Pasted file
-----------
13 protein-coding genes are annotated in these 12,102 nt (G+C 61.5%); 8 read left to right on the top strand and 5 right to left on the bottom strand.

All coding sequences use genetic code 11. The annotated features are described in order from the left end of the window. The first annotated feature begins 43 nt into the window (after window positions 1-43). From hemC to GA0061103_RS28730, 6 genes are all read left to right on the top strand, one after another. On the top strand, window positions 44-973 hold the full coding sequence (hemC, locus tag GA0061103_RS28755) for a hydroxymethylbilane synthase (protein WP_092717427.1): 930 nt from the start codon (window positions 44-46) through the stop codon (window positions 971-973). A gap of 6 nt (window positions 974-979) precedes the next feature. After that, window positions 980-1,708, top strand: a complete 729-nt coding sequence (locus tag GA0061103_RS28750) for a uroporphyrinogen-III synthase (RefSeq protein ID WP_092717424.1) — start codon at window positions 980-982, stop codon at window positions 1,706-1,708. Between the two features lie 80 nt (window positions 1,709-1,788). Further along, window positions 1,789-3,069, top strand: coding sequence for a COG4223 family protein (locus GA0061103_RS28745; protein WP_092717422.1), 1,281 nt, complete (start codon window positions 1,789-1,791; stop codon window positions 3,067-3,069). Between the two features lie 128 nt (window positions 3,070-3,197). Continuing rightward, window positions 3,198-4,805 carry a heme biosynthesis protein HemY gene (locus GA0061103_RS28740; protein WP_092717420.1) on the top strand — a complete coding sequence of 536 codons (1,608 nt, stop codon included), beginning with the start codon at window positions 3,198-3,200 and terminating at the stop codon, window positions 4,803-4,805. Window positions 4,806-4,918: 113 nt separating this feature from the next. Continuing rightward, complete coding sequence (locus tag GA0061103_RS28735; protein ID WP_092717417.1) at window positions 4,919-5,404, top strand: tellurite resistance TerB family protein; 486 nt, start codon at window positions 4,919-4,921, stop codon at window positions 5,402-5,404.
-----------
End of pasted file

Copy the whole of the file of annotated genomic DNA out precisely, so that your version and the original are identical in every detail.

13 protein-coding genes are annotated in these 12,102 nt (G+C 61.5%); 8 read left to right on the top strand and 5 right to left on the bottom strand.

All coding sequences use genetic code 11. The annotated features are described in order from the left end of the window. The first annotated feature begins 43 nt into the window (after window positions 1-43). From hemC to GA0061103_RS28730, 6 genes are all read left to right on the top strand, one after another. On the top strand, window positions 44-973 hold the full coding sequence (hemC, locus tag GA0061103_RS28755) for a hydroxymethylbilane synthase (protein WP_092717427.1): 930 nt from the start codon (window positions 44-46) through the stop codon (window positions 971-973). A gap of 6 nt (window positions 974-979) precedes the next feature. After that, window positions 980-1,708, top strand: a complete 729-nt coding sequence (locus tag GA0061103_RS28750) for a uroporphyrinogen-III synthase (RefSeq protein ID WP_092717424.1) — start codon at window positions 980-982, stop codon at window positions 1,706-1,708. Between the two features lie 80 nt (window positions 1,709-1,788). Further along, window positions 1,789-3,069, top strand: coding sequence for a COG4223 family protein (locus GA0061103_RS28745; protein WP_092717422.1), 1,281 nt, complete (start codon window positions 1,789-1,791; stop codon window positions 3,067-3,069). Between the two features lie 128 nt (window positions 3,070-3,197). Continuing rightward, window positions 3,198-4,805 carry a heme biosynthesis protein HemY gene (locus GA0061103_RS28740; protein WP_092717420.1) on the top strand — a complete coding sequence of 536 codons (1,608 nt, stop codon included), beginning with the start codon at window positions 3,198-3,200 and terminating at the stop codon, window positions 4,803-4,805. Window positions 4,806-4,918: 113 nt separating this feature from the next. Continuing rightward, complete coding sequence (locus tag GA0061103_RS28735; protein ID WP_092717417.1) at window positions 4,919-5,404, top strand: tellurite resistance TerB family protein; 486 nt, start codon at window positions 4,919-4,921, stop codon at window positions 5,402-5,404.